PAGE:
- Associated Press - Wednesday, April 2, 2014

RENO, Nev. (AP) - Reno Aces manager Phil Nevin hopes he’s better at forecasting the future of Arizona’s top minor league prospects, like hard-throwing right-hander Archie Bradley, than at predicting the weather.

The new skipper of the Diamondbacks’ Triple-A affiliate decided last week to guarantee nice weather for his debut at their Pacific Coast League opener against El Paso on Thursday night, promising to buy everyone there a ticket to a future game if the mercury doesn’t top 60 degrees at first pitch.

“This is snow, huh? We don’t get this in San Diego,” the California native told reporters as flurries swirled and temperatures hovered in the mid-40s during Tuesday’s media day. “I’m going to buy a lot of tickets it looks like. I got no chance of hitting 60.”

Nevin expects to be closer to the mark when it comes to Bradley, 21, a 6-foot-4 Oklahoma native who was on the Diamondbacks’ 30-man roster that traveled to Australia and competed for a starting role before landing in Reno.

“He has a special arm,” said Nevin, who played for seven major leagues teams from 1995-2006 and managed Triple-A Toledo the last three seasons.

“He’ll light up a radar gun. He’s got a very good breaking ball. He’s working at his craft with his change-up. The thing for Archie is going to be his command, learning how to pitch,” he said.

Arizona drafted Bradley out of high school in 2011 in the first round. Last year at Double-A Mobile, he was the Southern League’s most outstanding pitcher with a 12-5 record, 1.97 ERA, 119 strikeouts and 59 walks over 123 1/3 innings. He reminds Nevin of some other “big, power right-handers” who’ve made it big, including Josh Beckett, Brad Penny and A.J. Burnett.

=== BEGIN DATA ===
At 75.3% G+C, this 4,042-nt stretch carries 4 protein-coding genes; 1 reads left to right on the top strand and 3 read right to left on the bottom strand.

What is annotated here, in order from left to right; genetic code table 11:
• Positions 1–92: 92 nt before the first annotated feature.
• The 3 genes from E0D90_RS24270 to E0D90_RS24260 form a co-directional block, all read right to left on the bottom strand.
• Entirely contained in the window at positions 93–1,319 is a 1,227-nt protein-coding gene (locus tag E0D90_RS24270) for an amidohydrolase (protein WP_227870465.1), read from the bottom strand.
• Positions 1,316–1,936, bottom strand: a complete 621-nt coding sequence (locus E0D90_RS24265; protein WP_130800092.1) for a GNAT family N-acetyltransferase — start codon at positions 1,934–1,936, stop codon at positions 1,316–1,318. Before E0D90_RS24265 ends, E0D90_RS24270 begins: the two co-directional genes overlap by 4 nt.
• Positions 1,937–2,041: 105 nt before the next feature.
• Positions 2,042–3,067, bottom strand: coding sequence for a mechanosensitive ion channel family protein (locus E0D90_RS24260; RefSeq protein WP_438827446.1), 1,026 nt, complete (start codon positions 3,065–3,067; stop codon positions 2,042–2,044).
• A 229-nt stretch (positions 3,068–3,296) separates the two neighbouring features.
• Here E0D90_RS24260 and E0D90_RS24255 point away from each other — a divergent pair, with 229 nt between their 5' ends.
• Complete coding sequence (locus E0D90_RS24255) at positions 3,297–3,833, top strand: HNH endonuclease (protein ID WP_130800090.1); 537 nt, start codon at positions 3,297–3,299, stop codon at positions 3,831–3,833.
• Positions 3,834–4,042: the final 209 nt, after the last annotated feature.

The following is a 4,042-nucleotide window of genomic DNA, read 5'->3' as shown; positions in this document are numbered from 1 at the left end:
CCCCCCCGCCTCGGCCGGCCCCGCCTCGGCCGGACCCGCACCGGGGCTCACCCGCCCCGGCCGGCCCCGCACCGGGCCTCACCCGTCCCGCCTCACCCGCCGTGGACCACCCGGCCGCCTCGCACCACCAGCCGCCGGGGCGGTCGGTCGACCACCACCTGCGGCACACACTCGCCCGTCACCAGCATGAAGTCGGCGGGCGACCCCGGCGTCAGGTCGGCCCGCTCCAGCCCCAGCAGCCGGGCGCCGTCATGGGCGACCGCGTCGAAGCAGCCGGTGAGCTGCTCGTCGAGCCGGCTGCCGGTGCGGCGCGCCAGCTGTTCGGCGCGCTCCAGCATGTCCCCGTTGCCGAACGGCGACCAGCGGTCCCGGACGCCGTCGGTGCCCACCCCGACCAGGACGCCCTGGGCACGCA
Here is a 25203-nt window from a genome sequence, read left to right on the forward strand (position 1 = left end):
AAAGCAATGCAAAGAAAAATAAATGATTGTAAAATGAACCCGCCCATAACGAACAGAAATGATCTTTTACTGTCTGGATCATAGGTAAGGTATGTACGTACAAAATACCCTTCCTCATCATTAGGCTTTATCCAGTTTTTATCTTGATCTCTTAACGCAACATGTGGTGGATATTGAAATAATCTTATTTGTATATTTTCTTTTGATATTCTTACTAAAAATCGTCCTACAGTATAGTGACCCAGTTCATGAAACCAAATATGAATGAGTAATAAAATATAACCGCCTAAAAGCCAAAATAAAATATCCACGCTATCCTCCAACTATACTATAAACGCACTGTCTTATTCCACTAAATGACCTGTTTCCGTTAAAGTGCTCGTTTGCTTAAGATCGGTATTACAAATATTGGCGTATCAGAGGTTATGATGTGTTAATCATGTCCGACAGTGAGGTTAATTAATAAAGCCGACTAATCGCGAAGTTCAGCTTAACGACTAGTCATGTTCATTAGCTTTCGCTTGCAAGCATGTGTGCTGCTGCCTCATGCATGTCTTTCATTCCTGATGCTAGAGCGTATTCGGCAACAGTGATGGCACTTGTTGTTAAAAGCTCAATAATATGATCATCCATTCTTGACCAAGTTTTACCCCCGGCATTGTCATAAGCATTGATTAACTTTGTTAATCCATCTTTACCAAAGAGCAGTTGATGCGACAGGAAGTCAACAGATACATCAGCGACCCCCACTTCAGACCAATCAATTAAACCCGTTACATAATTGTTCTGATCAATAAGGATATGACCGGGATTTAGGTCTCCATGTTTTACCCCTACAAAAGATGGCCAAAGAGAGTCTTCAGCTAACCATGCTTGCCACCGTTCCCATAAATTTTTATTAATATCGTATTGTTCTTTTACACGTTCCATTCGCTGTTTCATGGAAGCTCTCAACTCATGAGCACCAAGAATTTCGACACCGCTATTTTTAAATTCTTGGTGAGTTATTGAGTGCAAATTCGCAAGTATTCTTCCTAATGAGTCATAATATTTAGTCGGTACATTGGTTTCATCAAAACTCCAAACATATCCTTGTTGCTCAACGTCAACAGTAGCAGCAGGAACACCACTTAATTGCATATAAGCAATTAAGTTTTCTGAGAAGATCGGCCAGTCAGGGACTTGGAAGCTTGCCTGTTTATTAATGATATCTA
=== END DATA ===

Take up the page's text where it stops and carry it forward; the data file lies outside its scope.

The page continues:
“When they first came up to the big leagues, their secondary stuff wasn’t necessarily perfected,” Nevin said. “They could get by blowing guys away and throwing hard. But at that level up there, you are going to take your lumps if you’re not able to control and command your other stuff. I think Archie is learning that.”

With the Tigers organization, Nevin saw Justin Verlander “mature from a guy that would go out in the first inning throwing 96, 97 mph and always looking back seeing how hard he can throw.”

“Now, he dials it back a little bit. He understands when he has to add a little bit,” he said. “Archie will get that way. It just takes innings.”

Bradley throws a fastball in the low- to mid-90s, calls his curveball his “strikeout pitch” and says his goal is to get “more consistent at everything.” He admits he would have preferred to start the year at Arizona but is excited about his first scheduled start Sunday in Reno.

“I’m not disappointed in a bad way, just in the way I want to help the Diamondbacks win,” he said. “I want to win in the big leagues, but I’m just here to play baseball here and try to win.”

Bradley said he is “not a big fan of comparisons” but appreciates Nevin’s praise.

“Anytime you hear people talk about you like that, it’s never bad,” he said. “Now I’ve just got to live up to it.”

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